Cognitive ability (indexed by end-of-primary-school test and secondary school level) of children with persistent auditory vocal hallucinations was significantly lower compared with children whose auditory vocal hallucinations were only transitory, and thus may be indicative of risk of transition to psychotic disorder, as suggested by recent studies. Reference Cannon, Caspi, Moffitt, Harrington, Taylor and Murray17–Reference Welham, Isohanni, Jones and McGrath20,Reference Van Oel, Sitskoorn, Cremer and Kahn28–Reference Weiser, Werbeloff, Drukker, Van Os, Dohrenwend and Yoffe30 The incident group did not (yet) show alterations in cognitive ability. However, they did have a lower mean score on the end-of-primary-school test (albeit non-significant), which arguably represents a better measure of cognitive ability than secondary school level, given that many other factors intervene in the choice for secondary school type. In addition, the number of children in the incident group was small (n = 15). Taken together, these findings provide some support for the fifth hypothesis.
At baseline, associations were tested using prospective data on pre- and perinatal complications, derived from routine infant health service records at baseline assessment; Reference Bartels-Velthuis, Jenner, van de Willige, van Os and Wiersma3 no clear pattern of association was found. Variables tested at baseline included dichotomous measures on pregnancy, delivery and condition of the child right after birth, as well as continuous variables on early developmental characteristics (in the child’s first 12 months of life), summarised in three variables for analysis: fine motor activity, gross motor activity and communication. Reference Bartels-Velthuis, Jenner, van de Willige, van Os and Wiersma3 Post-hoc examination of these perinatal and developmental variables in relation to the groups at follow-up similarly revealed no significant association for any of the variables (data not shown), indicating that the absence of a clear pattern of association between auditory vocal hallucinations and these variables at baseline was valid.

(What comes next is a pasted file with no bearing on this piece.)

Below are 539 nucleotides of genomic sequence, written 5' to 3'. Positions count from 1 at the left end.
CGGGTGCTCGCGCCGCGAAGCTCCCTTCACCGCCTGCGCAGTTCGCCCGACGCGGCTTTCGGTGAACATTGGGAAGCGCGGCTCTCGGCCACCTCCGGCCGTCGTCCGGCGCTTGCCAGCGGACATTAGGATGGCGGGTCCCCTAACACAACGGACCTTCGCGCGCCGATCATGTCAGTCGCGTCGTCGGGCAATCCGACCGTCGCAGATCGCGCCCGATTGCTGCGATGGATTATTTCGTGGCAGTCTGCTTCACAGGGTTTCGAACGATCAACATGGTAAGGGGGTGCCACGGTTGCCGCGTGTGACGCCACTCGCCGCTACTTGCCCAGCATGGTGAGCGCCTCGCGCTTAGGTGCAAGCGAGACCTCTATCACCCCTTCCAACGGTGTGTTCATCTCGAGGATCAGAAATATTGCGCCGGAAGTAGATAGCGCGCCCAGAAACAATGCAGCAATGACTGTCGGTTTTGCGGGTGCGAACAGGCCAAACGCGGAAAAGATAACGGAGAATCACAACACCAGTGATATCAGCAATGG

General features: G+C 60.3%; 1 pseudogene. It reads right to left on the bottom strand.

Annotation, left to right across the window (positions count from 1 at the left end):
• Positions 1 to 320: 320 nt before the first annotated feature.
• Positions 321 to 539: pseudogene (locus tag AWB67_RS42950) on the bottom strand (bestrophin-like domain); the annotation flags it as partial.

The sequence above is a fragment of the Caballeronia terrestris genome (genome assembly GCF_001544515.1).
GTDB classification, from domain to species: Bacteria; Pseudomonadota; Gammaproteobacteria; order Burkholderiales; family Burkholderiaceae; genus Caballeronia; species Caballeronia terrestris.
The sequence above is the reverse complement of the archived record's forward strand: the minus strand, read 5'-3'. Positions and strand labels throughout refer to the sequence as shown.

Based on our results, it may be concluded that the majority of auditory hallucinations at baseline are benign and will be transient. If presented in the context of behavioural problems or with other psychotic experiences, it may be advisable for parents to seek help for their child, in order to prevent a poor prognosis. However, parental recognition of the child’s auditory hallucinations was low. At baseline, 13% of the parents indicated that their child may hear ‘things’, whereas at follow-up, only 25% of the parents of the persistent group indicated correct recognition of the phenomenon. For clinicians, the findings may be helpful in the sense that in the case of children presenting with somatic complaints, behavioural problems, lower school results or thought problems, the possibility of underlying auditory hallucinations should be considered. On the other hand, when a child reveals the existence of uncomplicated auditory hallucinations, explanations of the mostly transitory nature of the experience may be appropriate.
We could not include all children of the baseline case–control sample. First, 13% of the parents had already indicated at baseline that they did not want to participate in a follow-up study. Second, despite maximum efforts to include as many children as possible, follow-up participation was not always possible, as parents were sometimes protective towards their children who had just started secondary school and were in a process of adjustment. Third, there is good reason to assume that a number of children did not want to participate a priori. Fourth, some of the non-responding families could not be traced or contacted by telephone. There were, however, no indications that non-response or refusal rates were due to (psychiatric) problems of the children. Baseline participation rates of children with auditory vocal hallucinations and controls were almost equal (50%). Likewise, the follow-up participation rate of children with severe and mild auditory vocal hallucinations at baseline equals the proportion at baseline (25% severe and 75% mild). These considerations were confirmed by data from the PCR-NN, in which referral and contact rates at group level also showed no differences. Finally, the study design did not permit us to gather any clinical information, including diagnostic assessments, from treatment providers. This would have shed more light on the association between childhood auditory hallucinations and clinical disorders.
We thank the funding organisations: the ‘Stichting tot Steun VCVGZ’ (Foundation for Support, Christian Union for Care of Mentally Ill), the ‘Stichting Open Ankh’, the ‘Bensdorp Fund’, Maastricht University Medical Centre and the Rob Giel Research centre of the University of Groningen. The ‘Stichting tot Steun VCVGZ’, ‘Stichting Open Ankh’ and ‘Bensdorp Fund’ had no role in the study design, in the collection, analysis, and interpretation of data, in the writing of the report, or in the decision to submit the paper for publication.
The authors are most grateful to all children and parents who took part in this follow-up study. We thank the interviewers for all their efforts, and we thank our colleagues from the Psychiatric Case Register North-Netherlands for providing data at group level.